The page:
New fossil display at Maropeng celebrates palaeontological research at Wits University

  • February 17, 2011

“In celebration of our fifth birthday, the Maropeng Visitor Centre in the Cradle of Humankind will uncover treasures of the past with a new fossil display which opens on December 2, 2010,” says Maropeng Visitor Centre Managing Director Tony Rubin. 

Treasures from the collections of the Bernard Price Institute (BPI) and Institute for Human Evolution (IHE, will be on display at the exhibition. Based at the University of the Witwatersrand (Wits), the BPI and IHE are at the forefront of palaeontological palaeoanthropological and archaeological research in South Africa.

The Maropeng Visitor Centre is an exciting, world-class exhibition which focuses on the development of humans and our ancestors over the past few million years. The upcoming fossil display highlights the special relationship between Maropeng and Wits. Over the last five years, Maropeng has been afforded the opportunity to showcase some pre-eminent discoveries made by Wits scientists both past and present.

Maropeng exhibitions curator Lindsay Marshall explains that this display is not to be missed, “It has something for everyone and it allows people to be exposed to different areas of research; for instance families can bring their children who are not sure of what they want to study after school.”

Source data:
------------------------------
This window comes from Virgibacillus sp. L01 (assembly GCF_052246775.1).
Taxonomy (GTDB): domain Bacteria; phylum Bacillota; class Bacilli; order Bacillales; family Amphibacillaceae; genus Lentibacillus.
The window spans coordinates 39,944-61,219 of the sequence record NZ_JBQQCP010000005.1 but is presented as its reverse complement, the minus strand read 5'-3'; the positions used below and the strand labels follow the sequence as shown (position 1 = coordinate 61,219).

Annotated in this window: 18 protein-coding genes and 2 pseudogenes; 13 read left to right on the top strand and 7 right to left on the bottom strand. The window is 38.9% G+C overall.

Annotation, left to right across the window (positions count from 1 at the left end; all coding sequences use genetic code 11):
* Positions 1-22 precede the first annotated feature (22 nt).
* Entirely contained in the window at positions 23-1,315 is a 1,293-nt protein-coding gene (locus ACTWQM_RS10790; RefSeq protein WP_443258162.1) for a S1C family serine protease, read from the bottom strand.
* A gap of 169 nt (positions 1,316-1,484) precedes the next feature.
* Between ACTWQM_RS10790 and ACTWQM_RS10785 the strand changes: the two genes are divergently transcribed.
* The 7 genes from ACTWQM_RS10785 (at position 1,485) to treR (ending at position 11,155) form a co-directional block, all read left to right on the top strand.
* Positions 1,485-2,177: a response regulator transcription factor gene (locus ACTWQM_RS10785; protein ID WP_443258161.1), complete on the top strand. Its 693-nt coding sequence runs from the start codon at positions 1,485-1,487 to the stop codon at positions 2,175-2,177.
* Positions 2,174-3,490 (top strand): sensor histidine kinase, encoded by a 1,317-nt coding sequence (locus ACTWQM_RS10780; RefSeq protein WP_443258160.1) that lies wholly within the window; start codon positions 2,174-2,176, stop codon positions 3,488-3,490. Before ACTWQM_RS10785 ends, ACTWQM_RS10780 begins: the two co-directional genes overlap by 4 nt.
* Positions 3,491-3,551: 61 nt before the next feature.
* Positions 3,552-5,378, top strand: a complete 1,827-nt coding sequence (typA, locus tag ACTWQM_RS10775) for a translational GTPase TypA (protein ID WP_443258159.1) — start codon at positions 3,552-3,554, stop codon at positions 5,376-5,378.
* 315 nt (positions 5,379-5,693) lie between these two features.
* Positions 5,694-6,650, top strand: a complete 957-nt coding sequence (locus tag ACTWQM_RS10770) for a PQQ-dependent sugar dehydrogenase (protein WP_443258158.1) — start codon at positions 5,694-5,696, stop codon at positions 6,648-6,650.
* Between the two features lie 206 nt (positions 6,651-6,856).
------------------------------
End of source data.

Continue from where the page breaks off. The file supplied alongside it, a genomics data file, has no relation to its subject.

Visitors to the exhibition will be given the opportunity to meet “Fred”, a 260-million-year-old dinocephalian mammal-like reptile (therapsid) which is an ancestor of the hippopotamus.

Therapsids belong to the group Dinocephalia (meaning “terrible heads”) and date from the earliest time of therapsid evolution, which was about 251- to 300-million years ago. Fred is a reconstruction of a three-metre-long therapsid skeleton, the oldest known land-living reptile ever to have lived in South Africa.

Also on display will be Fred’s original skeleton which, while not being 100% complete, is “the most complete known specimen of its kind”, according to director of the BPI, Professor Bruce Rubidge, who discovered the skeleton in the Karoo in 1984.

Rubidge will open the exhibition along with Professor Francis Thackeray (Director IHE) and Dr Bernhard Zipfel (University Collections Curator).

Rubin is excited about the display: “Having Fred’s original skeleton which weighs nearly a ton at Maropeng is going to be very special,” he says.

Other specimens on display will provide insight into contemporary palaeoscientific studies. The display will include microfossils, dinosaur eggs and hominid fossils, among other things. Visitors will also be given a rare insight into the world of coprolites (fossilised animal dung). and what they are able to reveal.

According to Zipfel, the exhibition is noteworthy in that it combines an array of specimens under one roof.

“This display is significant because people will be getting a rare opportunity to see a variety of specimens from Karoo fossils, early hominid fossils and dinosaur and pre-dinosaur skeletons all in one venue,” he says.